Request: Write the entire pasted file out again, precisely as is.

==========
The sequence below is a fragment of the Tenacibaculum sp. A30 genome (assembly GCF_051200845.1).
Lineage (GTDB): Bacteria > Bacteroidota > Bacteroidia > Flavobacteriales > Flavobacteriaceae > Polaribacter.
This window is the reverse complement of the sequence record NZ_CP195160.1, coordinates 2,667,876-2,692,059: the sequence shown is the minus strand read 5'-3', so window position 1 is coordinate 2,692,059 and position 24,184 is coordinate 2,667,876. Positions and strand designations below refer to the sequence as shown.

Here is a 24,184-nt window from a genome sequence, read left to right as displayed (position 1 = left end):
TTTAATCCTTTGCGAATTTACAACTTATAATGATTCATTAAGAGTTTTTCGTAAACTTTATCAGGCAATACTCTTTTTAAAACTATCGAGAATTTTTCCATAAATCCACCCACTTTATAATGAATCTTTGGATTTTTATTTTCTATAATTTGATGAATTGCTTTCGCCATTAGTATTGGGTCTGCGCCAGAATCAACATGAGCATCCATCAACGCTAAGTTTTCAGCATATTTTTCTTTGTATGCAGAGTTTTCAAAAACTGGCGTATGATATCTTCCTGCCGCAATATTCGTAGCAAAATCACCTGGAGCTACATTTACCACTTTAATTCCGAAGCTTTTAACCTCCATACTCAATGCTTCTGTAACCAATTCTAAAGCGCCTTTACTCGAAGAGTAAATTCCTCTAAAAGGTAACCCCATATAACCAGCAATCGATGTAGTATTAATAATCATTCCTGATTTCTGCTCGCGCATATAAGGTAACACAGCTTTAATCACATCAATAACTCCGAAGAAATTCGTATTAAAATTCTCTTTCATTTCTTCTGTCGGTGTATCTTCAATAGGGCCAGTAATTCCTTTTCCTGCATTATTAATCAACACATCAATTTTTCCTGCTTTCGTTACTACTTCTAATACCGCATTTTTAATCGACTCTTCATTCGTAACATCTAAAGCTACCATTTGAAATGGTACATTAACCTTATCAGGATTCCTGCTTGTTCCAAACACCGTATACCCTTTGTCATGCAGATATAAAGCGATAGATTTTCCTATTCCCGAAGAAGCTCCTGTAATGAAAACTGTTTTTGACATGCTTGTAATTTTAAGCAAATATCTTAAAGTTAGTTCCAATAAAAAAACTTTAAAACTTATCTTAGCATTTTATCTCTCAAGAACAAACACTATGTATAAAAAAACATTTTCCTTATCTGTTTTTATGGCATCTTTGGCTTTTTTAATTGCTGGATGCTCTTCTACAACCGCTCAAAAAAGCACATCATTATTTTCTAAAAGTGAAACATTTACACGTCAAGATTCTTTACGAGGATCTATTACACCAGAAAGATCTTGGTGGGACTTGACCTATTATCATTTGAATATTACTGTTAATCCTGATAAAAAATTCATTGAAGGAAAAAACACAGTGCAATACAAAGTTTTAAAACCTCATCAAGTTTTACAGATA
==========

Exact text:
The sequence below is a fragment of the Tenacibaculum sp. A30 genome (assembly GCF_051200845.1).
Lineage (GTDB): Bacteria > Bacteroidota > Bacteroidia > Flavobacteriales > Flavobacteriaceae > Polaribacter.
This window is the reverse complement of the sequence record NZ_CP195160.1, coordinates 2,667,876-2,692,059: the sequence shown is the minus strand read 5'-3', so window position 1 is coordinate 2,692,059 and position 24,184 is coordinate 2,667,876. Positions and strand designations below refer to the sequence as shown.

Here is a 24,184-nt window from a genome sequence, read left to right as displayed (position 1 = left end):
TTTAATCCTTTGCGAATTTACAACTTATAATGATTCATTAAGAGTTTTTCGTAAACTTTATCAGGCAATACTCTTTTTAAAACTATCGAGAATTTTTCCATAAATCCACCCACTTTATAATGAATCTTTGGATTTTTATTTTCTATAATTTGATGAATTGCTTTCGCCATTAGTATTGGGTCTGCGCCAGAATCAACATGAGCATCCATCAACGCTAAGTTTTCAGCATATTTTTCTTTGTATGCAGAGTTTTCAAAAACTGGCGTATGATATCTTCCTGCCGCAATATTCGTAGCAAAATCACCTGGAGCTACATTTACCACTTTAATTCCGAAGCTTTTAACCTCCATACTCAATGCTTCTGTAACCAATTCTAAAGCGCCTTTACTCGAAGAGTAAATTCCTCTAAAAGGTAACCCCATATAACCAGCAATCGATGTAGTATTAATAATCATTCCTGATTTCTGCTCGCGCATATAAGGTAACACAGCTTTAATCACATCAATAACTCCGAAGAAATTCGTATTAAAATTCTCTTTCATTTCTTCTGTCGGTGTATCTTCAATAGGGCCAGTAATTCCTTTTCCTGCATTATTAATCAACACATCAATTTTTCCTGCTTTCGTTACTACTTCTAATACCGCATTTTTAATCGACTCTTCATTCGTAACATCTAAAGCTACCATTTGAAATGGTACATTAACCTTATCAGGATTCCTGCTTGTTCCAAACACCGTATACCCTTTGTCATGCAGATATAAAGCGATAGATTTTCCTATTCCCGAAGAAGCTCCTGTAATGAAAACTGTTTTTGACATGCTTGTAATTTTAAGCAAATATCTTAAAGTTAGTTCCAATAAAAAAACTTTAAAACTTATCTTAGCATTTTATCTCTCAAGAACAAACACTATGTATAAAAAAACATTTTCCTTATCTGTTTTTATGGCATCTTTGGCTTTTTTAATTGCTGGATGCTCTTCTACAACCGCTCAAAAAAGCACATCATTATTTTCTAAAAGTGAAACATTTACACGTCAAGATTCTTTACGAGGATCTATTACACCAGAAAGATCTTGGTGGGACTTGACCTATTATCATTTGAATATTACTGTTAATCCTGATAAAAAATTCATTGAAGGAAAAAACACAGTGCAATACAAAGTTTTAAAACCTCATCAAGTTTTACAGATA